Biden used to teach the course alone, Hayman said, but in 2003, the Senator “went to our dean ... and told him he just didn’t have the time to teach anymore.” The two decided that “maybe a possibility to reduce the time in the classroom was by taking on a co-teacher ... so they settled on me as his co-teacher, with the understanding then that while he wouldn’t be there for the whole class, he would be there for at least half the time.”

Hayman said that he manages the administrative duties for the class and that he reads all of the student papers and proposes grades to Biden. The Senator may then suggest changes to the grades Hayman has suggested, but Hayman said that is rare.

Hayman expressed skepticism regarding the amount of labor Biden devotes to the class:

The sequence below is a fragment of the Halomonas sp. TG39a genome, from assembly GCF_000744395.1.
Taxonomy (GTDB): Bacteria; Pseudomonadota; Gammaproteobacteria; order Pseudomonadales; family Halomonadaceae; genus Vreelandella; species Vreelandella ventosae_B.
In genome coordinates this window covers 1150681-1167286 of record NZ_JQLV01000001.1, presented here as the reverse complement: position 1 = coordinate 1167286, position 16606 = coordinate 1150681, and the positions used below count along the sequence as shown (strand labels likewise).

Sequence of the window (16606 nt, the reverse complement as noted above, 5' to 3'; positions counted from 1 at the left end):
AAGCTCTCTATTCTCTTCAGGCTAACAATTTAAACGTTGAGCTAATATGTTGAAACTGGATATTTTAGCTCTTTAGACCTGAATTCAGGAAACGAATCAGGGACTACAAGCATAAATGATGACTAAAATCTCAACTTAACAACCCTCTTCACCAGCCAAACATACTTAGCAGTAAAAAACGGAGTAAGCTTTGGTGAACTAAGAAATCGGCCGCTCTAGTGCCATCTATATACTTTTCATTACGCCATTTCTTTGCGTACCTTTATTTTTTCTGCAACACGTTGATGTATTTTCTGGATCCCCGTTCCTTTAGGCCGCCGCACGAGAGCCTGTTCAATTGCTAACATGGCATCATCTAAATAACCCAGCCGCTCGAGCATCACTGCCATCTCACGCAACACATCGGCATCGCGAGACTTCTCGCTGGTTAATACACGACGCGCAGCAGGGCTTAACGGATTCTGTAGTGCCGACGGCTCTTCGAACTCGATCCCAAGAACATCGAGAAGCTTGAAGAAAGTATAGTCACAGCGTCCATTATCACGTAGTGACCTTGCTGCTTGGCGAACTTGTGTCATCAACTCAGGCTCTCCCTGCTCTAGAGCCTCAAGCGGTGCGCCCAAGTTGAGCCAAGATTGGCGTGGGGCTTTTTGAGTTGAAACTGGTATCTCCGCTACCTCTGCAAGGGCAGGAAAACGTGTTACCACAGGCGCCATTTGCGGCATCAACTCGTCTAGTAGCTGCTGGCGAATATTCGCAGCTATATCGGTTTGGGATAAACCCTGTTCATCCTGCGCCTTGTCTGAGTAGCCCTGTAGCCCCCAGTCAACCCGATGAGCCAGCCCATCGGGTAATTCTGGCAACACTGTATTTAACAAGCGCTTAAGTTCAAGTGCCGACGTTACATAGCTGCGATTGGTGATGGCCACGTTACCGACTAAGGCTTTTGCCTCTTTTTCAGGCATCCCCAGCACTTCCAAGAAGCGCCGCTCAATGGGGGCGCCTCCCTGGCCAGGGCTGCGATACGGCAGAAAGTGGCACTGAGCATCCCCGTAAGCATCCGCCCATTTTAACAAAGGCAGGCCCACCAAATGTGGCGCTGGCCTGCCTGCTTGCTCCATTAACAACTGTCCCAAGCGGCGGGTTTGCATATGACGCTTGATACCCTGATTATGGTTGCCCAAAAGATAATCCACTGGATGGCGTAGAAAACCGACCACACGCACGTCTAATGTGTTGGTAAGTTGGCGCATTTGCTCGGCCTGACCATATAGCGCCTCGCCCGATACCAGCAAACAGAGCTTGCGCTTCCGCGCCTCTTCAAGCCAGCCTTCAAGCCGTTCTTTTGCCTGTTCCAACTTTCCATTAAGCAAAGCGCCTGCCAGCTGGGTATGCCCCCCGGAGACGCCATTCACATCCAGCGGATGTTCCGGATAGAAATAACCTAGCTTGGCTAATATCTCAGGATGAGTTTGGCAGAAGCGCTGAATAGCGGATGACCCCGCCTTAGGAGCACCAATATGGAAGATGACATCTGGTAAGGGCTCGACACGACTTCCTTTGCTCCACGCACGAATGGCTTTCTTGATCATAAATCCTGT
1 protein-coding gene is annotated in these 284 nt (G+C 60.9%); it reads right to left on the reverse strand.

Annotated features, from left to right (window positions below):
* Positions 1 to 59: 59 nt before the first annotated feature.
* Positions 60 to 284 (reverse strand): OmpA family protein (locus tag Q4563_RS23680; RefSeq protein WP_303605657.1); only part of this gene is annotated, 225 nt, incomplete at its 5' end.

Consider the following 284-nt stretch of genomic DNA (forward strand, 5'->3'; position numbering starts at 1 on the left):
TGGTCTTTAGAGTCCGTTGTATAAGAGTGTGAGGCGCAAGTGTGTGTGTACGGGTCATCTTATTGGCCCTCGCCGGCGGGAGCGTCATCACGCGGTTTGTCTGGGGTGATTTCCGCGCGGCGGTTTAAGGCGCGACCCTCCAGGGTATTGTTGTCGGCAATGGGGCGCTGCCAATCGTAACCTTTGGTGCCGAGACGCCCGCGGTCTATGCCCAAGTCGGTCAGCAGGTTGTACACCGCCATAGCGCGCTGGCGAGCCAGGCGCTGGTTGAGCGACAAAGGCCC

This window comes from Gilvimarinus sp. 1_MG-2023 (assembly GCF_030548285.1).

“I haven’t had the audacity to ask when he has approved my grades, ‘Well, did you really read them?’” Hayman said.

The Senator remains heavily involved in designing the course syllabus and choosing topics for discussion, Hayman said, and Biden has been more active in suggesting grades for classroom participation. Biden’s primary role appears to be giving lectures and leading class discussions when he is present.

The course met for the first time Saturday, as Biden was being introduced as the Democratic vice presidential nominee. Hayman said that he and Biden spoke Friday and that the Senator still hopes to participate in the class this semester, but it is unlikely they will be able to arrange more than a single class visit.

From my experience at the University of Michigan Law School, class syllabi almost never are changed from year to year; hence, the ability to use study notes from previous years to prepare for exams.


Not bad, Senator.